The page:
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Reform partnered with NHS England on 12 January 2016 to convene a conference exploring how technology can support the NHS to become a “social movement” – one of the Five Year Forward View’s key objectives. Four key themes emerged from the day:
i) NHS England’s commitment to digital transformation is real;
ii) creative use of technology is happening in places but utilisation remains a challenge;
iii) the NHS environment for innovation could be more supportive; and
iv) the value of healthcare data has been only partially tapped.
Tracey Grainger, Head of Digital Primary Care Development at NHS England, delivered the keynote address. Her message was clear: NHS England is committed to making more ambitious use of technology. Digital will no longer be “on the edge of services” but instead will be “integral” to service delivery. Technology will entail greater self-management and fewer patients physically visiting GPs, pharmacies and A&Es.
Panel 1: Delivering patient-centred care
The first panel highlighted the key opportunities and challenges facing NHS reform in this area.
Several speakers across the conference noted the NHS can inhibit the adoption of new technologies that other private or international healthcare systems would encourage. Michael Seres, founder of 11Health, related his experience of successfully launching a new product in the United States while being unable to navigate the NHS’s entry criteria. Lynda Thomas drew attention to the importance of facilitating peer-to-peer support online; and the need for greater join-up between primary and secondary care to better enable seamless patient journeys. Nevertheless, Dr Saif Abed noted that it is right that the NHS requires new technologies to be supported by robust evidence to ensure their long-term success. Gerry Aue, of McKinsey & Company, suggested the development of an anonymised health data platform, and the use of payment by results for health technology start-ups, could better support innovation.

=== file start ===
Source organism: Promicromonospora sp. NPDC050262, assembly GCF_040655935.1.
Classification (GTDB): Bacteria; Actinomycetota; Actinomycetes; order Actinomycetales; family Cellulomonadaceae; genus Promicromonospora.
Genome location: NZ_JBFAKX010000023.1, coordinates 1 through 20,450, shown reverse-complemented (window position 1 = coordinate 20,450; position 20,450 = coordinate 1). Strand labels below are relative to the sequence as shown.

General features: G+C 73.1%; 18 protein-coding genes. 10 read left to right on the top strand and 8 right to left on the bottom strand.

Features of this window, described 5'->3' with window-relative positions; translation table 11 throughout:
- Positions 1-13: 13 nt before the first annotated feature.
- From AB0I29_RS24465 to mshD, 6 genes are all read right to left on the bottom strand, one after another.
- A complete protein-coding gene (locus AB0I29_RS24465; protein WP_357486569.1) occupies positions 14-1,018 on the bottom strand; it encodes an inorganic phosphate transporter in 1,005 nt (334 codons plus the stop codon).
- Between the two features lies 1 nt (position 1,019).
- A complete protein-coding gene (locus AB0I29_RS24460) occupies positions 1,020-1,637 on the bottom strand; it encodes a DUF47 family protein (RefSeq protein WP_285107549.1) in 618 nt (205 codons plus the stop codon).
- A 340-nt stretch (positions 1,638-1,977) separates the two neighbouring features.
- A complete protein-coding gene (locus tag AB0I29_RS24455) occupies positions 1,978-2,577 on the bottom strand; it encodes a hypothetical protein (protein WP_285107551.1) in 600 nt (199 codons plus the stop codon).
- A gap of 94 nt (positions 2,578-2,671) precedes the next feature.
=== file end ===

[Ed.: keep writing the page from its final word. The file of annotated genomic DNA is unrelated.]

Panel 2: Supporting health and wellbeing
The key theme of increasing data continued in this panel. The potential value of patients’ health data and associated data governance issues, such as security and patient consent, were central to the discussions. Dr Phil Koczan argued that there is a need to translate greater availability of data into useful insights and behavioural change within healthcare. Mark Duman argued that NHS providers need to catch up on digital services provided by the voluntary sector, and highlighted barriers facing even empowered patients regarding accessing and sharing their own data. Dr Christopher Schenk argued there should be greater communication to patients about digital services already available.
12 January 2016
09.15 - 13.00